Full-text · Article · Aug 2013 · Molecular Cancer Research
[Show abstract][Hide abstract] ABSTRACT: Chronic idiopathic urticaria (CIU) is considered a complex and multifactorial disease. Excessive histamine intake may induce an attack of urticaria. The main enzyme for histamine metabolism is diamine oxidase (DAO).
Plasma histamine concentrations and DAO activities were evaluated to determine whether there are abnormalities in the histamine metabolism of CIU patients.
Seventy-five CIU patients and twenty-five healthy control subjects were included in the study. Blood was taken from all subjects to measure plasma levels of the histamine and DAO.
Mean plasma histamine levels were significantly higher in CIU patients (11.59±10.98 nM) than in the control subjects (8.75±2.55 nM) (p=0.04). Mean DAO activities were lower in patients of CIU (80.86±26.81 histamine degrading unit [HDU]/ml) than in the controls (81.60±9.67 HDU/ml), but without significant difference. In 15 CIU patients with gastrointestinal symptoms, the mean histamine concentration was higher (12.43±7.97 nM) and DAO activity was lower (77.93±27.53 HDU/ml) than in the remaining 60 CIU patients without gastrointestinal symptoms (11.38±11.67 nM and 81.58±26.82 HDU/ml), without significant difference. The relationship between DAO activity and plasma histamine concentrations showed a significant negative linear value (p=0.001). There were no significant relationships between plasma histamine concentrations and symptom severity score.
In CIU patients, a high plasma histamine concentration may not be explained by DAO activity. CIU patients with gastrointestinal (GI) symptoms showed no significantly lower DAO activity. Larger group studies are required to elucidate the relationship between plasma histamine concentrations and DAO activity, especially of CIU patients with GI symptomsto understand the difference in CIU patients with and without GI symptoms.
Full-text · Article · May 2013 · Annals of Dermatology
[Show abstract][Hide abstract] ABSTRACT: It is well known that atopic dermatitis (AD) is related to food hypersensitivity, although its prevalence varies among several studies according to age group, severity, country, survey time, and test method.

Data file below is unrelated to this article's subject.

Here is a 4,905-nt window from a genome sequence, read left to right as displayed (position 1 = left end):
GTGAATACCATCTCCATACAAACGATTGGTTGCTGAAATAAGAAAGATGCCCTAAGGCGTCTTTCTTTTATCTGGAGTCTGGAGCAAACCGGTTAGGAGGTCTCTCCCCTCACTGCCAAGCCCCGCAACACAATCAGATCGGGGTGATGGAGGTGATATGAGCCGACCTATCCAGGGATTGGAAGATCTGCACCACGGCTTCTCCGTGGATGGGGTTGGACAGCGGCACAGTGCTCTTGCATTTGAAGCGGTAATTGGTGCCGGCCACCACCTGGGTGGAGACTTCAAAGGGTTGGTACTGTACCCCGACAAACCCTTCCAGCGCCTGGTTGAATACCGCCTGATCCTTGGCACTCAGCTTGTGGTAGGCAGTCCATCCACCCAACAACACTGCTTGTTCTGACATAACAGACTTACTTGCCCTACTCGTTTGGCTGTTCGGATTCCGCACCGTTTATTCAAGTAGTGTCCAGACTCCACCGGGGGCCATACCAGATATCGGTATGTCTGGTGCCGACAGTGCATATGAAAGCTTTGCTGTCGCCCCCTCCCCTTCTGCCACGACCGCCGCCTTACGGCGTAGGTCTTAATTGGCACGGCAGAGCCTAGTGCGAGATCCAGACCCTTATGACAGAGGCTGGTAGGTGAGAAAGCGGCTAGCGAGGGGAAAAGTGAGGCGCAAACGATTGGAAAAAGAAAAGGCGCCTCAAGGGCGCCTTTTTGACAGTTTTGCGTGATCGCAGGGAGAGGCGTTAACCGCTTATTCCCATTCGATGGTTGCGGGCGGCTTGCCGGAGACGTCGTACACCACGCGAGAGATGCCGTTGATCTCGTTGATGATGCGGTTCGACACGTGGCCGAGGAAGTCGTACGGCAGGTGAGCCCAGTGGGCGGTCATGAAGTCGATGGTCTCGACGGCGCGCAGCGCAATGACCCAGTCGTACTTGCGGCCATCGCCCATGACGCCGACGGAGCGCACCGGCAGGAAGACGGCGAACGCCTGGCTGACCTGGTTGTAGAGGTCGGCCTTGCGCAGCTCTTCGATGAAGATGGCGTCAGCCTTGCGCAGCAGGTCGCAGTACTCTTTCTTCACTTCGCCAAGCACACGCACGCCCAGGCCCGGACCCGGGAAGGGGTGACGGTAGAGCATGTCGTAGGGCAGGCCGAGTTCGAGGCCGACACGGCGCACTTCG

To examine the prevalence and status of food hypersensitivity among childhood AD patients in Korea.
A total of 95 patients were enrolled in the study. The history of food hypersensitivity was collected by interviews. The severity of AD was evaluated by eczema area and severity index (EASI). We took blood samples to measure serum total and food-specific immunoglobulin E (IgE) levels. Based on the histories and serum IgE levels, open oral food challenge (OFC) testing was performed to confirm food hypersensitivity.
Forty-two (44.2%) of the 95 AD patients had histories of food hypersensitivity. They reported that the most common suspicious foods were egg (n=13, 13.7%), pork (n=9, 9.5%) and cow milk (n=8, 8.4%). The mean EASI score was 16.05±9.76. Thirty-nine (41.1%) of the 95 patients showed elevated serum food-specific IgE levels. The specific IgE levels were elevated for egg (n=17, 17.9%), milk (n=12, 12.6%), peanut (n=10, 10.5%) and wheat (n=8, 8.4%). Fifty-one (53.8%) of 95 patients underwent open OFC, and only 7 (13.7%) of these patients showed positive reactions.
The overall prevalence of food hypersensitivity in patients with childhood AD in Korea was 8.3% (7/84). The most common foods causing food hypersensitivity were egg and milk. Among the foods causing hypersensitivity, AD patients in Korea often underestimated peanut, while they overestimated pork.
Full-text · Article · May 2013 · Annals of Dermatology
[Show abstract][Hide abstract] ABSTRACT: Fractional technology overcomes the problems of ablative lasers, such as inaccurate depth control and damage to the epidermis. Minimally invasive fractional radiofrequency microneedle devices allow for more-selective heating of the dermis.
To evaluate the clinical efficacy of fractional radiofrequency microneedle (ERM) treatment in acne scars and large facial pores.
Thirty patients with acne scars and large facial pores were enrolled. Bipolar radiofrequency energy was delivered to the skin through the electrodes of the FRM device. Skin lesions were evaluated according to grade of acne scars, Investigator Global Assessment of large pores, skin surface roughness, transepidermal water loss (TEWL), dermal density, microscopic and composite image, sebum measurement, and questionnaires regarding patient satisfaction.
The grade of acne scars and Investigator Global Assessment of large pores improved in more than 70% of all patients. Skin surface roughness, dermal density, and microscopic and composite images also improved, whereas TEWL and sebum measurement did not change.
Clinical improvement from FRM treatment appeared to be related to dermal matrix regeneration. FRM treatment may be effective in improving acne scars and facial pores.
Full-text · Article · Apr 2012 · Dermatologic Surgery